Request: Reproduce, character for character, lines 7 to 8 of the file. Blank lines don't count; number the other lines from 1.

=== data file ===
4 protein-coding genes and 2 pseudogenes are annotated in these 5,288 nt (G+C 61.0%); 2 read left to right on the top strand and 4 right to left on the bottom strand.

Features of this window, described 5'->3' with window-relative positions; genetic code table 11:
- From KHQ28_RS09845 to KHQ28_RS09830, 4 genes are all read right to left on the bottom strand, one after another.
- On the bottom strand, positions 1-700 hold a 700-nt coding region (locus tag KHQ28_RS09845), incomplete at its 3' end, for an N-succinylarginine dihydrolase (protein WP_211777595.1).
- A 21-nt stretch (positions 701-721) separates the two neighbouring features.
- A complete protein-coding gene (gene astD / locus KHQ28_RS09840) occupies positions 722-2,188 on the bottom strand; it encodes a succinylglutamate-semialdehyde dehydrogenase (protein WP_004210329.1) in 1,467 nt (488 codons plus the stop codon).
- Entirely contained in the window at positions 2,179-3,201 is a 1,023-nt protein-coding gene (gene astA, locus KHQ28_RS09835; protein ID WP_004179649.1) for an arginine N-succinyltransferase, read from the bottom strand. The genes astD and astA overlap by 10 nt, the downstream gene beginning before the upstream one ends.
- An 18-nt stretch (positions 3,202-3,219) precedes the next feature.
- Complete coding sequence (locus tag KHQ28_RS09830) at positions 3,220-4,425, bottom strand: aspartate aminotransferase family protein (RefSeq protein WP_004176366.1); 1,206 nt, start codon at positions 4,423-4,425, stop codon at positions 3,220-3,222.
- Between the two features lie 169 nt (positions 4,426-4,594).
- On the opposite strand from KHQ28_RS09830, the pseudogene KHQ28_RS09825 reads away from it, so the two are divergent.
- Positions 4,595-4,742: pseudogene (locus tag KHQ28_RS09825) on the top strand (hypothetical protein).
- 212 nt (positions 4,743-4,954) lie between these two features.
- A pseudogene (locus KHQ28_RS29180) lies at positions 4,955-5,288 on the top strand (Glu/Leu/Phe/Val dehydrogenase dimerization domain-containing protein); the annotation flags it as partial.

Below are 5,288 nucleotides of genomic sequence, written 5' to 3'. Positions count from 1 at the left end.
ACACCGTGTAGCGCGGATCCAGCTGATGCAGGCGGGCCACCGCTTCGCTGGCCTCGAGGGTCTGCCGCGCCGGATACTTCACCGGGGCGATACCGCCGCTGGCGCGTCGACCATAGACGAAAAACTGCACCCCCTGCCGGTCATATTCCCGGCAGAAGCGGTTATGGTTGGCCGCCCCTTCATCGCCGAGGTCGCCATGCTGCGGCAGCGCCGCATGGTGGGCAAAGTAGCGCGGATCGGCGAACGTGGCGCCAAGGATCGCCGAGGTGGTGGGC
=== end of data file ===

- Entirely contained in the window at positions 2,179-3,201 is a 1,023-nt protein-coding gene (gene astA, locus KHQ28_RS09835; protein ID WP_004179649.1) for an arginine N-succinyltransferase, read from the bottom strand. The genes astD and astA overlap by 10 nt, the downstream gene beginning before the upstream one ends.
- An 18-nt stretch (positions 3,202-3,219) precedes the next feature.